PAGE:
Saadia Faruqi is a Pakistani American speaker, interfaith activist, and author of the popular children's series called Yasmin. Follow her on Twitter @saadiafaruqi.
Posts By This Author
4 Ways To Show Solidarity This Ramadan
In years past, I’ve invited my non-Muslim friends and community members to visit my mosque for interfaith Iftars. These were opportunities to discuss similarities in fasting across Muslim, Christian, and Jewish traditions, as well as chances to share food and friendship. Now, these interfaith events are impossible. But there are still ways to come together in friendship and solidarity for Muslims during COVID-19 Ramadan.
A Journey to 'Reasonable Faith'
There’s a difference between having a strong faith and being religiously obsessed, and religion can definitely be an addiction — in my view it becomes an addiction when it interferes with the rest of a person’s life, when following it means hurting oneself, or hurting other people. For me, I re-invented myself entirely in the wake of my conversion.
It’s Time to Understand the Islamic Veil
In a political environment in which the anti-Muslim rhetoric in the U.S. is particularly strong, and Europe is facing backlash against refugees and minority populations, a timely new anthology, Mirror on the Veil, offers a refreshing and important look at the very visible practice of veiling among Muslim women.
Weekly Wrap 10.21.16: The 10 Best Stories You Missed This Week
Need a laugh after all this election rhetoric? A comedy club in Miami made excellent fun of both candidates and encouraged voting along the way.
Comedy is a great way to learn about other cultures. Election or not, here’s one way to battle stereotypes while having a great time.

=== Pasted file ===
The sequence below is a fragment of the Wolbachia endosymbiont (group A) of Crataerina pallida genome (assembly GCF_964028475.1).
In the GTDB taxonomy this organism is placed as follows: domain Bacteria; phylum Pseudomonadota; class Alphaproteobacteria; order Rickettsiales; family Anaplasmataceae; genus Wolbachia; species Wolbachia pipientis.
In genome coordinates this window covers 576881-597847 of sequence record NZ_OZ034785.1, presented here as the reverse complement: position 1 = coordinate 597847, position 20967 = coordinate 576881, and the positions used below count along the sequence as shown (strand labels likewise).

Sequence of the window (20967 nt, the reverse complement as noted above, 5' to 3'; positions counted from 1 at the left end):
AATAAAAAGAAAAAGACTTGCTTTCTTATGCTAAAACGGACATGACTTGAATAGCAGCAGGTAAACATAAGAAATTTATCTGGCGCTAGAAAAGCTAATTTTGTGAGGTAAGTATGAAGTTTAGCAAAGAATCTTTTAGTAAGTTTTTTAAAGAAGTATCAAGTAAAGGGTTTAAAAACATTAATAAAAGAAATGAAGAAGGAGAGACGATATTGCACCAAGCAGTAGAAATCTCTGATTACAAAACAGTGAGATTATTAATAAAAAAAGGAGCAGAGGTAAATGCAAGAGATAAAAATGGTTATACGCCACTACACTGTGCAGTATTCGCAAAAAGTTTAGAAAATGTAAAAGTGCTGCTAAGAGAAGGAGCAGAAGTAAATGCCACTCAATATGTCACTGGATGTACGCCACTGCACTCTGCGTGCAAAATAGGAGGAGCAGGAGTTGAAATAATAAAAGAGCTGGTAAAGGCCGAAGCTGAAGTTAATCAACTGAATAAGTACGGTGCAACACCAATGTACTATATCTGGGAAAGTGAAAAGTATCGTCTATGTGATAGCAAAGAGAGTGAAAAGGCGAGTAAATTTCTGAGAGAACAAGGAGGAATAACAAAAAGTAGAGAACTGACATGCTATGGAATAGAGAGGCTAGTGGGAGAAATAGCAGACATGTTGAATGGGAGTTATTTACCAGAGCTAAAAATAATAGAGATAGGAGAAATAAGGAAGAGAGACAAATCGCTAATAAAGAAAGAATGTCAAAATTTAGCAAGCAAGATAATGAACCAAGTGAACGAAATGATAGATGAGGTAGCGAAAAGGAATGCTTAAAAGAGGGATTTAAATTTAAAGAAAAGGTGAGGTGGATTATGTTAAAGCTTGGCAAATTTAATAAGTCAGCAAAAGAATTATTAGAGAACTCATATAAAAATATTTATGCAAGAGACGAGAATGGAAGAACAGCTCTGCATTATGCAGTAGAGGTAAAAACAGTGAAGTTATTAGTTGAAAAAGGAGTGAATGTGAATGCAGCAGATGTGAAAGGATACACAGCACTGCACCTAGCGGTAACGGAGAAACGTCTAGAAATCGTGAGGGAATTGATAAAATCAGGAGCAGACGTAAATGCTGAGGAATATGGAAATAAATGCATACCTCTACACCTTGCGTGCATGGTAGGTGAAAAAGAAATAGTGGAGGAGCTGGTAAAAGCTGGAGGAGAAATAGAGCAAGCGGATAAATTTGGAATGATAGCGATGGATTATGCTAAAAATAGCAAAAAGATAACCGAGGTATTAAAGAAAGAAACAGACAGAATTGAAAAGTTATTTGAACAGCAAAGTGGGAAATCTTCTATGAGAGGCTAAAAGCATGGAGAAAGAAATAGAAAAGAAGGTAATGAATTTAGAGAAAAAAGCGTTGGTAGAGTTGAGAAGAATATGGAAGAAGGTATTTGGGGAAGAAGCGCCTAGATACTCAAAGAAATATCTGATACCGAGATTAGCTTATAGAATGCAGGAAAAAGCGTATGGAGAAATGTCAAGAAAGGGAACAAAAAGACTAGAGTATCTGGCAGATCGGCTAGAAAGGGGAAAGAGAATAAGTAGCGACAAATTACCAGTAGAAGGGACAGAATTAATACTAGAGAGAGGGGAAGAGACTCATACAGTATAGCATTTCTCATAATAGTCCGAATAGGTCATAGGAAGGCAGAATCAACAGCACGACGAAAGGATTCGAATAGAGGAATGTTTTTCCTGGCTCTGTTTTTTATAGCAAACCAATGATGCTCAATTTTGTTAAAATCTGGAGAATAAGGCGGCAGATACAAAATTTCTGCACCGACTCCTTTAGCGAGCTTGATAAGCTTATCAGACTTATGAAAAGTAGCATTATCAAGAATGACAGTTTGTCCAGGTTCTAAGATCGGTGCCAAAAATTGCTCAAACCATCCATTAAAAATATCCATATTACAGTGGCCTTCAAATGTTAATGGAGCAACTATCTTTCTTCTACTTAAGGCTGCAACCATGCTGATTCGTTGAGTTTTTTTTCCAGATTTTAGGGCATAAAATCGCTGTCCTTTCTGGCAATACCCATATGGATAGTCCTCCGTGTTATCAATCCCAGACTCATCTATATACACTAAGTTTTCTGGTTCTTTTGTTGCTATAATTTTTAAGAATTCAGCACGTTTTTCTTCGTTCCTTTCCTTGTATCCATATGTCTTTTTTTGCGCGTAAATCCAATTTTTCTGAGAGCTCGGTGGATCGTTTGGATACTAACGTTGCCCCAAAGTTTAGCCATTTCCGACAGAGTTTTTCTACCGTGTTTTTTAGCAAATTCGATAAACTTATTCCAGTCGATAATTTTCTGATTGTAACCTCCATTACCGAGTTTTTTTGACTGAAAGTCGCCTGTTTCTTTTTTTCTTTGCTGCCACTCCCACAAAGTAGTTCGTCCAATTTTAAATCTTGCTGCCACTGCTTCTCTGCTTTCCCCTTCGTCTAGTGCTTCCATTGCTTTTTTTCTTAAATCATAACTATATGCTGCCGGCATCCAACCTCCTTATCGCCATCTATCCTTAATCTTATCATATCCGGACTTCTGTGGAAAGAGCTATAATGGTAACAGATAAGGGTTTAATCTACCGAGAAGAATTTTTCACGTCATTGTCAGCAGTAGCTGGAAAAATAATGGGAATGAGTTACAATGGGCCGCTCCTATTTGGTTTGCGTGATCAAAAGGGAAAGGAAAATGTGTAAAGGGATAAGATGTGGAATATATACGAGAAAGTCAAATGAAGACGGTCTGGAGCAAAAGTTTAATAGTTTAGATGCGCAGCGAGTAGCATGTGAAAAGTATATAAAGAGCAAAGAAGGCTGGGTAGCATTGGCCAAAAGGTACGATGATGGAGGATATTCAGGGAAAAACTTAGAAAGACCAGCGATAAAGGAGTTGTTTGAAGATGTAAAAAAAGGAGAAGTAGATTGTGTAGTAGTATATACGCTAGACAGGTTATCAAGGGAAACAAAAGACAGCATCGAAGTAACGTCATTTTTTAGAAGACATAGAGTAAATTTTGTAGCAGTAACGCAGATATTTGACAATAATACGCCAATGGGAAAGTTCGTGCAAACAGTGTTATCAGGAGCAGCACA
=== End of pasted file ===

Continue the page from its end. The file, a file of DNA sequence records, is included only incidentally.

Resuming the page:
And finally … did we all forget it’s October?
The Truth About Muslim Women
Donald Trump’s attack against Ghazala Khan, the Gold Star Mother of Captain Humayun Khan, and the resultant #CanYouHearUsNow hashtag campaign is still reverberating around us on social media.
But while hashtag campaigns come and go, strong, independent Muslim women in America and abroad are here to stay.
4 Things to Know About Ramadan
I like to call Ramadan a personal spiritual boot camp. One not only fasts but also prays more, is more careful of one’s interactions with others, tries to exhibit more patience and love. The hunger and thirst — even the overall sense of exhaustion one feels by the end of each day — is a fuel that pushes a Muslim to do better, to fight the internal impulses towards negativity and sin, and to become a better person. Is that possible without fasting? Maybe. But with fasting it is definitely probable. By the end of the 30 days of Ramadan, one feels invigorated, nearer to God, and somehow optimistic.
3 Ways to Be an Ally to Muslims
The root causes of Islamophobia are intolerance and misinformation, causes that come in all sorts of ugly packages like anti-Semitism, religious bigotry, sexism, and even racism. Islamophobia is just one way that our own insecurities, fueled by bigotry and a lack of information, come back to haunt us in a very real way.